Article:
In March 2008 the master plan for the new Waterfront City in Dubai was completed by OMA. The Office for Metropolitan Architecture project is led by Reinier de Graaf and Rem Koolhaas.
The whole Waterfront development is on a 140-million-square-metre site and will provide new homes for 1.5 million people (almost doubling the population) and also create one million new jobs. The Waterfront (a series of artificial islands and canals) will curve around protecting the Palm Jebel Ali and will add 70km to Dubai’s sought after coast line (it will be twice the size of Hong Kong).
However the Waterfront City will only form part of the development being constructed on a square artificial island, which is due to be built by the developer Nakheel of Dubai (who owns 51% of the project along with the Dubai Waterfront Company).
The four adjacent islands surrounding the central square are also considered part of the city. The city will have a residential population of 92,000 and a working population of 310,000 forming a lively centre for work and entertainment. The new city has Abu Dhabi to its west and Dubai to its east. Jebel Ali Port, Dubai World Central Airport and the Jebel Ali Free Zone are also close to the location.
The new city will involve a total gross floor area of 1,180,000m² on a square-shaped central island surrounded by the four neighbouring districts of the Boulevard (will contain the largest public area; Boulevard park and also the Boulevard ring road for main access to three sides of the central island), Madinat Al Soor (the wall) (residential areas), the resort (three plots for hotels and resorts and the Spiral office building) and the marina (residential towers and marina) – the
total area of development is 7,000,000m².
The four districts associated with waterfront are Canal, Omran, Veneto, and Badrah. Badrah is the first active gateway to the Waterfront.
The island (the core of the development) is based on a geometric grid of five streets by five streets with a dimension of 1,310m × 1,310m (25 blocks with rows of alternating tall and short buildings) and will have the density of Manhattan Island in New York (so that every where is within walking distance). The area will include a central park, a large mosque area and also iconic landmarks for visitors.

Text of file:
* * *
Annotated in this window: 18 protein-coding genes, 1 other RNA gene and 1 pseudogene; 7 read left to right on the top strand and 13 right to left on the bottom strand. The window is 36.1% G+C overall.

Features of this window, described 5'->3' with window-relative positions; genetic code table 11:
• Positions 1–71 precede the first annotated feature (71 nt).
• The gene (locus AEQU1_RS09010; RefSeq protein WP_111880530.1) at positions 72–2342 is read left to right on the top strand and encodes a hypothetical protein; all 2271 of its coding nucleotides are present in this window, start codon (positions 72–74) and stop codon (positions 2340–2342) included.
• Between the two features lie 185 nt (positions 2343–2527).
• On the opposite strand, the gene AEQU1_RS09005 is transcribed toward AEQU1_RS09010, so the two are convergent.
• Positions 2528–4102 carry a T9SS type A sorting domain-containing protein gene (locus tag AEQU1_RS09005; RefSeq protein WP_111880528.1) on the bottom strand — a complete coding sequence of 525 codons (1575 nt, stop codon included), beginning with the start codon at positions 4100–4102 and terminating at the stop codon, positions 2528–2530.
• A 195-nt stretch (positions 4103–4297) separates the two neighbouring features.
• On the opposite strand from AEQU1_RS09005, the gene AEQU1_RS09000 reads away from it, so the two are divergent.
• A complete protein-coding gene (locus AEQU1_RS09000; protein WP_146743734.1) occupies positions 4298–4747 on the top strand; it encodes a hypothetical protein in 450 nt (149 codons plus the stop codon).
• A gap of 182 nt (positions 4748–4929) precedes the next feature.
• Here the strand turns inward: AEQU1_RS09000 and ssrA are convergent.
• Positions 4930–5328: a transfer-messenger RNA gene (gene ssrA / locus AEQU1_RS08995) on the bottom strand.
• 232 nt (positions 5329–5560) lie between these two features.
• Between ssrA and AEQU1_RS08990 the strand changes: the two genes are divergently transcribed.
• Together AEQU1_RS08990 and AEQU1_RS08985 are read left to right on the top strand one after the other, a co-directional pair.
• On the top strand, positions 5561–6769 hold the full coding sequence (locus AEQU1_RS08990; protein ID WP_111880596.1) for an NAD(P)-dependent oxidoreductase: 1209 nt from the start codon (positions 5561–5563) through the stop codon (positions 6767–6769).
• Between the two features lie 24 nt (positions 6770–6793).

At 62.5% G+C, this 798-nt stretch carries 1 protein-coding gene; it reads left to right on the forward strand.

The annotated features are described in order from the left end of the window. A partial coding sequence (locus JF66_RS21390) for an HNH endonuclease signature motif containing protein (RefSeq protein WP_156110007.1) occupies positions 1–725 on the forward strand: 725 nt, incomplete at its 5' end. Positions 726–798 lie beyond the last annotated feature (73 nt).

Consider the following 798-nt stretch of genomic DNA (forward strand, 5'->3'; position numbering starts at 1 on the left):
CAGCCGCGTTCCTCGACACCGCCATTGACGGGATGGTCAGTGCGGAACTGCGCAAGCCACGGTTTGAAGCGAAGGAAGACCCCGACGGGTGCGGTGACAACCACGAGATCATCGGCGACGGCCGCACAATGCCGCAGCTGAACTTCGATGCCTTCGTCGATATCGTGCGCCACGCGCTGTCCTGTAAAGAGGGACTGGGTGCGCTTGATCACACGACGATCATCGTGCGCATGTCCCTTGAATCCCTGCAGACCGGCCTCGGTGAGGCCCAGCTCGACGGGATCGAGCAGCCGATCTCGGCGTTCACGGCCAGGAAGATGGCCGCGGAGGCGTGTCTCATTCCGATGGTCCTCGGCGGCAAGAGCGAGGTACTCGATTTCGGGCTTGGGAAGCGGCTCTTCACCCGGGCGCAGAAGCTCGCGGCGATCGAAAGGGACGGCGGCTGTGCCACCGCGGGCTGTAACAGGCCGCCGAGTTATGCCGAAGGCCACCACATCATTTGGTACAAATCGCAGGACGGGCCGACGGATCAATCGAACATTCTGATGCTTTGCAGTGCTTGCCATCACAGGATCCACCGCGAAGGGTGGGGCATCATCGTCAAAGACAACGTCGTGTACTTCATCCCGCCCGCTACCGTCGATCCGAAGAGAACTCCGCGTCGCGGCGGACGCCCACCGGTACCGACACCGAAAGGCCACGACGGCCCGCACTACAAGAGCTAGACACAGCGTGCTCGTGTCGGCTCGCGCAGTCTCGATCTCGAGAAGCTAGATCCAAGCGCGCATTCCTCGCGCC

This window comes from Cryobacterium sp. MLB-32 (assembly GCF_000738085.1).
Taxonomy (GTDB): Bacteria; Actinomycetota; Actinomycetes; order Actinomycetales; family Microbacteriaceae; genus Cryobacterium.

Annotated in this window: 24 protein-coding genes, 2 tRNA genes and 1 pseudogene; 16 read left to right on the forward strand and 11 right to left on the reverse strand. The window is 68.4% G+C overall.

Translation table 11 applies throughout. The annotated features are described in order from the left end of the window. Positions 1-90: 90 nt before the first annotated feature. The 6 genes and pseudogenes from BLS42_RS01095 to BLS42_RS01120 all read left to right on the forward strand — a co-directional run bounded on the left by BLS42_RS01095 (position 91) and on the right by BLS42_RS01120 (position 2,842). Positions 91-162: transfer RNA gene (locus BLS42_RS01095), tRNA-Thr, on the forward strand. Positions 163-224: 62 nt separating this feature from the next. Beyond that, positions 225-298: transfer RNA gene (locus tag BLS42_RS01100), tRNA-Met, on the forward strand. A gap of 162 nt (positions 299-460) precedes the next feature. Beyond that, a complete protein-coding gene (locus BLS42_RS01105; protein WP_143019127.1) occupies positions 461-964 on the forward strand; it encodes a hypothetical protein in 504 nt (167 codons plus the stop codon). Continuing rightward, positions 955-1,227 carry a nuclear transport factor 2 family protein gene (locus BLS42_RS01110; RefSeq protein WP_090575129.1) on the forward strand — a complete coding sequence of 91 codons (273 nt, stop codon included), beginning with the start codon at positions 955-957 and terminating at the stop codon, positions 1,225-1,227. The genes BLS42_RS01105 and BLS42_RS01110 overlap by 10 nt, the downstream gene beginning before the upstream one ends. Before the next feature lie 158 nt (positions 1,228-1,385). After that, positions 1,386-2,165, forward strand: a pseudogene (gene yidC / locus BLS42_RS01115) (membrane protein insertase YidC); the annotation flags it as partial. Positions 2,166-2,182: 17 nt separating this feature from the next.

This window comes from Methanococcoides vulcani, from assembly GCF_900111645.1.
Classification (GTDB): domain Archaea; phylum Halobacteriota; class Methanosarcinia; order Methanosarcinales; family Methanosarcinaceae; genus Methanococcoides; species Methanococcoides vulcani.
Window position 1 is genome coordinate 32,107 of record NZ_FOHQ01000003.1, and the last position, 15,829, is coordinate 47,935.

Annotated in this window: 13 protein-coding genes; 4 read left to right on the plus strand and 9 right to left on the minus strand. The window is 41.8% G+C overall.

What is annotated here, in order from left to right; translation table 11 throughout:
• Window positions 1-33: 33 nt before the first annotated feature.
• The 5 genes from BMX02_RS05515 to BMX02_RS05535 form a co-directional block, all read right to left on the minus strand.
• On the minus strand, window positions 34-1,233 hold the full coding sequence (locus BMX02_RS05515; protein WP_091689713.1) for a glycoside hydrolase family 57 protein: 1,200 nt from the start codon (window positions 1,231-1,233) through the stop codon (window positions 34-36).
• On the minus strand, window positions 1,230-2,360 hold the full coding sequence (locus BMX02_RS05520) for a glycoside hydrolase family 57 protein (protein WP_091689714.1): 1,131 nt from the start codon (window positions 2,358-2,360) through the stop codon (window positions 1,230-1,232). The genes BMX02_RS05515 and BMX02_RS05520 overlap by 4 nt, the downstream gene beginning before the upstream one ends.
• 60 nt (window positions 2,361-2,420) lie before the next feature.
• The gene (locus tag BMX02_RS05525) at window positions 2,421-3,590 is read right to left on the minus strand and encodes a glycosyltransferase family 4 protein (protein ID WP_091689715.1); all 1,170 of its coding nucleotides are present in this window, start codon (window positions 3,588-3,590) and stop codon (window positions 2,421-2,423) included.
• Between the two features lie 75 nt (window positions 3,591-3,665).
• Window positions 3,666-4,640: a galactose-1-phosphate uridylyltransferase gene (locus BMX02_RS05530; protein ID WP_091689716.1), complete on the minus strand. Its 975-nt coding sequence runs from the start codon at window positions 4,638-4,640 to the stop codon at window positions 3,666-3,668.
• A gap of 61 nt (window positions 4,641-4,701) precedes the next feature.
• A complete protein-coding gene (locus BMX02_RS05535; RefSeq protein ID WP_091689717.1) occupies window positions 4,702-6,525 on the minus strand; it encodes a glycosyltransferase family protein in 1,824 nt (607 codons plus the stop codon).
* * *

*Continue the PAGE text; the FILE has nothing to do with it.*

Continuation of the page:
There will be an extensive public transport system in the city including a link to the Dubai metro and a connection to the Dubai World Central International Airport (Al Maktoum International Airport).
As part of the design to ensure the maximum shading and climate control for the city the larger and higher buildings will be concentrated on the south side to make efficient use of coastal breezes for cooling. For further protection from the sun each of the city blocks will be lined with arcades and planted with trees.
The square island is expected to become the new downtown and central business area of Dubai. The ‘Waterfront City’ will therefore consist of five different districts (on different islands) each with its own individual character (the core will be the pocket-sized metropolis of the square island).
The landscape consultants are Inside Outside and Verdaus, the traffic consultant is Africon and the structural consultant is Arup.
The Waterfront City (Central Island) will include 25 blocks of office blocks but there will also be some specialised buildings. One of these will be an 82-storey tower (inspired by the minaret of the ninth-century Great Mosque of Samarra). There will also be a 44-storey silver sphere which is the signature building of the OMA situated at one of the corners of the island.
The sphere has been designed as a self-contained three-dimensional urban neighbourhood. The concept is that various public institutions will be encased within smaller spheres suspended inside the space and these will then be connected by escalators enclosed in long tubes. The smaller spheres will be embedded in layers of residential housing.
Another concept used for the city will be a looped building formed from tilted intertwining towers similar to the CCTV tower in Beijing.
There will also be four bridges, one on each side of the square to link the city to the mainland and the other islands. The central island will be surrounded by a waterfront boardwalk that will provide excellent pedestrian access that will link with the central park.
Waterfront City construction
By mid-2009, the earth works were 80% complete and over 40 million cubic metres of land had been graded. About 40% of the construction of 1,042 new homes in District Badrah is complete.
The raft foundations for two of the Waterfront’s 132kV substations have been cast. About 1,700t of concrete and 170t of reinforced steel were used in the laying of the foundations. Construction of the substation will be carried out by Nakheel’s Waterfront Electrical Infrastructure, before it is handed over to the Dubai Electricity and Water Authority (DEWA).
Construction of the city’s Palm Cove Canal, a 8km canal that runs parallel to the coastline, began in 2007.
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